By Bill Konstant
We’re Indonesia bound and bound to see badak, which means “rhinoceros” in Bahasa Indonesia, the national language. In all likelihood, we will come face-to-face with badak sumatera – Sumatran rhinos – but don’t have much of a chance of laying eyes upon one of the world’s last remaining badak jawa – Javan rhinos. There are less than 50 of these rare creatures left in the world. More on that later. For now, let’s define “we”.
“We” are an eight-member tour group of rhino enthusiasts. Our Indonesian guide, Inov, and I work for the International Rhino Foundation. Then there’s Logan Agan and Gil Myers, a sea lion trainer from the Oklahoma City Zoo and a keeper at the National Zoo’s Cheetah Conservation Center, respectively. They were among the four top fundraisers in last year’s Bowling for Rhinos events, which collectively raised more than $300,000 for rhino conservation projects in Africa and Asia. Bowling for Rhinos is a signature program of the American Association of Zoo Keepers (AAZK), whose goal is to eventually generate at least a half million dollars each year to help save rhinos from extinction. Gil and Logan are joined by Jennifer Ludwig, formerly with the Maryland Zoo, Lynn Blattman of the Cincinnati Zoo’s Center for Conservation and Research of Endangered Species (CREW), Lynn’s husband, Gary, and Rhishja Cota-Larson, founder of Annamiticus, an educational non-profit organization that provides information about endangered species, illegal wildlife trade, and wildlife crime. Rhishja will be filming a series an educational web series called the Ancient Rhinos of Southeast Asia.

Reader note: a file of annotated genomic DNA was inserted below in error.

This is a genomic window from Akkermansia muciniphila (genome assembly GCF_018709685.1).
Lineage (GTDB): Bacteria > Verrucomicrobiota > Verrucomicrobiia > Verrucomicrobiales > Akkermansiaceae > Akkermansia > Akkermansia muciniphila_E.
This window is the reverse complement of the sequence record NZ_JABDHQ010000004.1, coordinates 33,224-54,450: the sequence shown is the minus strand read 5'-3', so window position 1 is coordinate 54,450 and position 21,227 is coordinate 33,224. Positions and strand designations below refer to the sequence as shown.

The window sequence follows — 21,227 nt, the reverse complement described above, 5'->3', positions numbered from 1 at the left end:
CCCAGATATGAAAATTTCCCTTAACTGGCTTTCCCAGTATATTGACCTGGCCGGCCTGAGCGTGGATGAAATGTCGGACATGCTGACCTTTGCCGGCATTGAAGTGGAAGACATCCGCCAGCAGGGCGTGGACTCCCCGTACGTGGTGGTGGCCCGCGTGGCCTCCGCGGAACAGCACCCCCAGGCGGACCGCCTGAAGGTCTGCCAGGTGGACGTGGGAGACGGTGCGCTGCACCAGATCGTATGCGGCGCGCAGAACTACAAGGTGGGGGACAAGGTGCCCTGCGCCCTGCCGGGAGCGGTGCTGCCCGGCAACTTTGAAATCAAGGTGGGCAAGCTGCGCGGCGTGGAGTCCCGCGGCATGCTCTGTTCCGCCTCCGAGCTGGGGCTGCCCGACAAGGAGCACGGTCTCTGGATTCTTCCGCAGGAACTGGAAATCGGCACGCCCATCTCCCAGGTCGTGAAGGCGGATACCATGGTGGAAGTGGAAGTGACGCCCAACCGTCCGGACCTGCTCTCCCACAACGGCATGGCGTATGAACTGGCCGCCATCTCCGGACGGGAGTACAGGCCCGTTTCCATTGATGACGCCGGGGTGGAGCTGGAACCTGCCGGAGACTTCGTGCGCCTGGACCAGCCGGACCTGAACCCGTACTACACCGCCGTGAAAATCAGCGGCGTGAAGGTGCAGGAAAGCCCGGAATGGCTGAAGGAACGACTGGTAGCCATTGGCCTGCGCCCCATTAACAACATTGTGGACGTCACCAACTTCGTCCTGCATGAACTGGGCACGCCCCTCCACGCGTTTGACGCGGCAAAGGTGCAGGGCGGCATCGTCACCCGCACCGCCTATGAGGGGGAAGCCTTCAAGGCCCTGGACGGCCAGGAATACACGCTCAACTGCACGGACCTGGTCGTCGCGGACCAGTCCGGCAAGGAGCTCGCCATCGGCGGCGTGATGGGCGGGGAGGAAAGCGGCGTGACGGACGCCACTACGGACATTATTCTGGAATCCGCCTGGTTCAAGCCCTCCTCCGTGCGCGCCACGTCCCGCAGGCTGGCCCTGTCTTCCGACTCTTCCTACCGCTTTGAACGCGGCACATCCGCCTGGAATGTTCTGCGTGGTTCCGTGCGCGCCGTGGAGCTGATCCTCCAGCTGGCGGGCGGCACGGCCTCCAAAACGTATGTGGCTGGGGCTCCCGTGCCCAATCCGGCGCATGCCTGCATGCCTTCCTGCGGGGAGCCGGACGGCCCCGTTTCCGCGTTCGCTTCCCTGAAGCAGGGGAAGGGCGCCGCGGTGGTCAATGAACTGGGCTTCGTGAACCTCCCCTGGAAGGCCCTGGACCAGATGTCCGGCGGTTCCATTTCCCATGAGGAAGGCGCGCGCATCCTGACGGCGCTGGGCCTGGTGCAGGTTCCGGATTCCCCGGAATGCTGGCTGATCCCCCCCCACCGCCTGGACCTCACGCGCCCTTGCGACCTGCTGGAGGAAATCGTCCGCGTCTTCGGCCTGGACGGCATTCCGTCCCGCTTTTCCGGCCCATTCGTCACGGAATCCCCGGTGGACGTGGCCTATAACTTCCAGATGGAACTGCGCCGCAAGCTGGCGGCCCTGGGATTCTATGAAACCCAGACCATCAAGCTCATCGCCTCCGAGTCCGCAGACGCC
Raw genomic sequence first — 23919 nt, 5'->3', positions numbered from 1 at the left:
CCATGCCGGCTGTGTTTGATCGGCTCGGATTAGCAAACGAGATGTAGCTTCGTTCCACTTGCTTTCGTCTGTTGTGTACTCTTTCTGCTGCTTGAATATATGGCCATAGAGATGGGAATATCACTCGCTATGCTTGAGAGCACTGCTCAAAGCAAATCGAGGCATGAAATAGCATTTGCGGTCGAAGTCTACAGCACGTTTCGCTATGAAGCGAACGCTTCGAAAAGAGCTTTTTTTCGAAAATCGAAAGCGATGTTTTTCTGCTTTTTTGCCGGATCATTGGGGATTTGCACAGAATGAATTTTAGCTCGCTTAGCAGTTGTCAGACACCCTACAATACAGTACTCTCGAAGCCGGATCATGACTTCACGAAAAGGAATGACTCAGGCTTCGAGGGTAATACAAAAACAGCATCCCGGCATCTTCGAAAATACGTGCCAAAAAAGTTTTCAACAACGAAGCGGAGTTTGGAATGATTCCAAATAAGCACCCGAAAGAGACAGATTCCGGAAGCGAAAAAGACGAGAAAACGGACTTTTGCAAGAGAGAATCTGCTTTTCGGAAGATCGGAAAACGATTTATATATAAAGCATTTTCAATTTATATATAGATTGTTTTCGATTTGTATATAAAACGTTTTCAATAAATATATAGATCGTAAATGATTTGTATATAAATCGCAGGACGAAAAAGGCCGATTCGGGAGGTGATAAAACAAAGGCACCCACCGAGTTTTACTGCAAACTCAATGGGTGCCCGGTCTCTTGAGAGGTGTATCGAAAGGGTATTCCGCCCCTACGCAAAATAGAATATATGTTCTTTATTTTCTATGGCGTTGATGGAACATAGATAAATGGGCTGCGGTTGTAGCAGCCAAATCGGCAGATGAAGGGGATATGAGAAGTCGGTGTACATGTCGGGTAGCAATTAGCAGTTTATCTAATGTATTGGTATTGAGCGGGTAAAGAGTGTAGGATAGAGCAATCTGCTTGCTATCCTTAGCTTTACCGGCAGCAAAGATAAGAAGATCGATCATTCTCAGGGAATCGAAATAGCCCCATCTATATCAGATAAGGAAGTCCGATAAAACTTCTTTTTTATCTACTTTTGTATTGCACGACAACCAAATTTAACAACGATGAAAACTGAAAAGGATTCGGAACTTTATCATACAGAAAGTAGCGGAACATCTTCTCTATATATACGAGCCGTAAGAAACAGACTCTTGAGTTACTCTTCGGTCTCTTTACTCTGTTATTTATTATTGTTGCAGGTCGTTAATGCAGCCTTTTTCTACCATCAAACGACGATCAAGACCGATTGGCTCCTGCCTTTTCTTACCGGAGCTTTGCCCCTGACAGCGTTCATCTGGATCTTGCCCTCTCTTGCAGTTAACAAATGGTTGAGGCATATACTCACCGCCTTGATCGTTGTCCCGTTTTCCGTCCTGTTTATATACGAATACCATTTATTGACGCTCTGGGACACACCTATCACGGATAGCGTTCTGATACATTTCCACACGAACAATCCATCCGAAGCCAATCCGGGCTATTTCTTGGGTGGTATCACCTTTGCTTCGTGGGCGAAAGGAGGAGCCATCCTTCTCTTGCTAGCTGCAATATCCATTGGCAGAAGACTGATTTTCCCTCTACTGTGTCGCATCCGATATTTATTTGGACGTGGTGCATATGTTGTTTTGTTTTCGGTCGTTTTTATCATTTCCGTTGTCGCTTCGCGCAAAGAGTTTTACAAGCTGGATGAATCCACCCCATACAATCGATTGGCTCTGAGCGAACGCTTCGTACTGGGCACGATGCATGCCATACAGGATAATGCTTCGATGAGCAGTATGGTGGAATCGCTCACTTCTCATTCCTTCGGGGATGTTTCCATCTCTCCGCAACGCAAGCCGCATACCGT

Our tour begins in several cities spread across the United States, with us non-Indonesians meeting up at Singapore’s Changi Airport, where we spend some time taking photographs in the Butterfly Garden.
From Singapore it’s on to Jakarta, where we’re met by Inov, and then on to Lampung Province in southern Sumatra. This region is known for its rich natural wonders and critically endangered populations of Sumatran elephants, tigers and rhinos.
Tomorrow we’ll make our way to Way Kambas National Park, home of the Sumatran Rhino Sanctuary and some of the world’s best known Sumatran rhinos. This is going to be a great adventure, so check back in a day or so for an update on our 2013 Bowling for Badak Tour.